Josiah walked to the bar and then around it, and knowing that there would be no coffee at this time of the day, he searched for a jug of water. He found one, and after taking the jug and two glasses, he returned to their table and sat down.
Ezra had laid his forearms out on the table, and rested his forehead on his right arm, no doubt in an attempt to hide his eyes. Josiah watched him for a moment, taking in the sweat soaked hair, the pale skin, the slight tremors that ran through Ezra’s body and wondered what could have caused the younger man to react the way he did.
“Ezra.” Josiah wasn’t sure where he should begin.
“Josiah.” Ezra replied without raising his head.
“Ezra, look at me.”
Ezra lifted his head a few inches off his arm, and stared at Josiah through blood-shot eyes.
“We need to talk.”
“And just what is it that we need to talk about?”
“You know what I want to talk about, Ezra,” said Josiah.
“I’m sorry, Josiah, but I have no idea what it is you want to discuss with me.”
“Last night ... this morning, when I came back from Bitter Creek.” Josiah paused when Ezra sat up straight in his chair. He needed a moment to gather his thoughts so he picked up the jug and poured water into the two glasses. He placed one of them in front of Ezra and drank from the one he kept for himself. Josiah decided that he should just say what was on his mind. “Ezra, I want to know what’s upset you.” Josiah thought he heard Ezra growl but decided that Ezra must have cleared his throat or something similar.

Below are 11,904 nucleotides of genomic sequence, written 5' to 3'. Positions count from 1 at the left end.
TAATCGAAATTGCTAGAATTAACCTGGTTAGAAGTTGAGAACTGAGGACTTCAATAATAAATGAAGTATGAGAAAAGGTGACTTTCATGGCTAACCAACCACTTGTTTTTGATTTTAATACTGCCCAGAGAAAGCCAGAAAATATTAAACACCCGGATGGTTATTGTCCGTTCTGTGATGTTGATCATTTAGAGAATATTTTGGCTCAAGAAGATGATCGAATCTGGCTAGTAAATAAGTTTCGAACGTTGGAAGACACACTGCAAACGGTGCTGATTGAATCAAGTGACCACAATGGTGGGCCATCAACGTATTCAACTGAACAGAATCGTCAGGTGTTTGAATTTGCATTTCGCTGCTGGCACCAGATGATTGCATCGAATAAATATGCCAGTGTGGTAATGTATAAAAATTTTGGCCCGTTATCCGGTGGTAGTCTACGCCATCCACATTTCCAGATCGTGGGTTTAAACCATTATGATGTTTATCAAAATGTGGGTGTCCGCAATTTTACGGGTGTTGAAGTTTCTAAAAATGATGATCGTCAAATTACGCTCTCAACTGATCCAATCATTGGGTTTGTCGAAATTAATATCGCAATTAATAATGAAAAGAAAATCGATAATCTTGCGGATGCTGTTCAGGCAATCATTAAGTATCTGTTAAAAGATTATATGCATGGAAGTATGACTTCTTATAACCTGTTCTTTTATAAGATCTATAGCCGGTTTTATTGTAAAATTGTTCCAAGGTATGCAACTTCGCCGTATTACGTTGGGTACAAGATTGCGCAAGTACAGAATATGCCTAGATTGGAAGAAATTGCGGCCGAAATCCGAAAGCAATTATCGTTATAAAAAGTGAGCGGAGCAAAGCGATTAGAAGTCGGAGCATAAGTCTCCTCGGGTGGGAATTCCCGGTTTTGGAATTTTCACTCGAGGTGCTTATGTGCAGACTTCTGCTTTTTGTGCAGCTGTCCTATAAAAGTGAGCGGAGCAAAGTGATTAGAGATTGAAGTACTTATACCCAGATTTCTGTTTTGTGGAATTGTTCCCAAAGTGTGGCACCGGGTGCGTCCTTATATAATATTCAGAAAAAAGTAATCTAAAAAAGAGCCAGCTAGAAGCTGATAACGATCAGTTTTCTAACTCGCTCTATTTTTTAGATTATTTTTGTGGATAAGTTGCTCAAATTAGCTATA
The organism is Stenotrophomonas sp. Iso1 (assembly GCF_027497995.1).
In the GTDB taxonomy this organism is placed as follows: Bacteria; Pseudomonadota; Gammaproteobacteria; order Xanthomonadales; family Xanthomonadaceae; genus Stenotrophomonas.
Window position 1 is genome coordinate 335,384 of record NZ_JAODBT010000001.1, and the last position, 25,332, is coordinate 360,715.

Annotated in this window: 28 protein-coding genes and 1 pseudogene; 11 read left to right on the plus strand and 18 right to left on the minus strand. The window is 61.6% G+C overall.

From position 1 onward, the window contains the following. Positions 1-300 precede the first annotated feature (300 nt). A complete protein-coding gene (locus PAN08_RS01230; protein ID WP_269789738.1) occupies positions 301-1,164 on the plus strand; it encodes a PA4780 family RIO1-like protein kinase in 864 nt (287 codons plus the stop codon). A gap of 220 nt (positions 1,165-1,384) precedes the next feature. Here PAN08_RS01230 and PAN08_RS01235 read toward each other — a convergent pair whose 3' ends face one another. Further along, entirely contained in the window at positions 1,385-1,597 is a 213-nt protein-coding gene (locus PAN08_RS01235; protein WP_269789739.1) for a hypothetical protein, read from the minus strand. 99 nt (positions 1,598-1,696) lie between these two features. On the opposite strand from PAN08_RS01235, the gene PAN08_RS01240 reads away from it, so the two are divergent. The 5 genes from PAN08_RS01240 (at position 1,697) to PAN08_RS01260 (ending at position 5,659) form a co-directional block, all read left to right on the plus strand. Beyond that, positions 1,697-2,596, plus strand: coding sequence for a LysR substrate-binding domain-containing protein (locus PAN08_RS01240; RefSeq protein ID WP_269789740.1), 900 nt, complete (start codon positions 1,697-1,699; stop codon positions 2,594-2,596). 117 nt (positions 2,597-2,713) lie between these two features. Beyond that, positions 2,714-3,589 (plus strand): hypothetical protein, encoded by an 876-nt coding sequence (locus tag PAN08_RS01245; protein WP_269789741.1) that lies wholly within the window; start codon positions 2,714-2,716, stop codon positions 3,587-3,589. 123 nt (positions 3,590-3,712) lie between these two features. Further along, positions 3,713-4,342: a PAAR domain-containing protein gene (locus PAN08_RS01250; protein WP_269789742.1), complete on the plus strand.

“I don’t remember much of last night or this morning, and I don’t understand why you would think I was upset about something.”
“Do I look stupid to you, Ezra?”
“You look injured to me.”
“We’re not going to do this again, Ezra,” said Josiah.
“Do what, Josiah?”
“I will not allow you to control the conversation, to try and convince me that there is nothing wrong, because something is wrong. Look at yourself, Ezra. You almost drank yourself into a stupor last night. You drank with the knowledge that the others would stay away from you, leave you alone and ask you no questions.”
“The only thing I remember .... Josiah ... is that you ran out of town with your tail between your legs, all because you couldn’t deal with your sister’s problems.”
“Ezra, don’t you dare bring my sister into this conversation.”
“If you want to talk, Josiah, then you’re going to have to listen to my part of the conversation, it would be rude of you not to. But then again, perhaps it would be better for the both of us if I just left.” Ezra pushed his chair back and stood up, his hand gripping the back of the chair when his body threatened to fall down - again.
“Sit down!” Josiah yelled as he slammed his hand against the table. The water jug wobbled, then became still but its contents continued to move, taking a few moments to settle.
Ezra sat down, only because he didn’t think he would be able to make it to the Saloon’s doors on his own and he did not intend to ask for any help. “I notice that you still haven’t seen Nathan about your injuries. They look like they’ve become infected.”